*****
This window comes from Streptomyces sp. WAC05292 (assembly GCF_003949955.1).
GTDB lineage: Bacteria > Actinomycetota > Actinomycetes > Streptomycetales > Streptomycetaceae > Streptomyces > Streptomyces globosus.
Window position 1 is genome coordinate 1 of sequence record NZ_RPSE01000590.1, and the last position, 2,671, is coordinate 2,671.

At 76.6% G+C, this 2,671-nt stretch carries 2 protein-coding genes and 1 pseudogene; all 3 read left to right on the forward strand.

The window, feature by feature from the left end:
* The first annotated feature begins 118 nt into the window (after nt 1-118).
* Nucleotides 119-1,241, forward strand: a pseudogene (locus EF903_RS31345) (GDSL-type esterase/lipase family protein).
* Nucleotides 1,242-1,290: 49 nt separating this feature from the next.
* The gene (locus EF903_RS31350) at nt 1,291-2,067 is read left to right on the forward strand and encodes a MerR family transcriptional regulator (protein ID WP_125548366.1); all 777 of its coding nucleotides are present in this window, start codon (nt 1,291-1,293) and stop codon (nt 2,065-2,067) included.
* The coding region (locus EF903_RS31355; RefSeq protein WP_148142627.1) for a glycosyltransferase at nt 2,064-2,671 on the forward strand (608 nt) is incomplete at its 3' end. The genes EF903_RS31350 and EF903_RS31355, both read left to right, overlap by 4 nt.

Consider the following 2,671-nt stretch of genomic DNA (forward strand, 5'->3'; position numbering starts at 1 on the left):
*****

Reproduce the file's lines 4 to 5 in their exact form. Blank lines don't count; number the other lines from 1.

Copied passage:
At 76.6% G+C, this 2,671-nt stretch carries 2 protein-coding genes and 1 pseudogene; all 3 read left to right on the forward strand.

The window, feature by feature from the left end: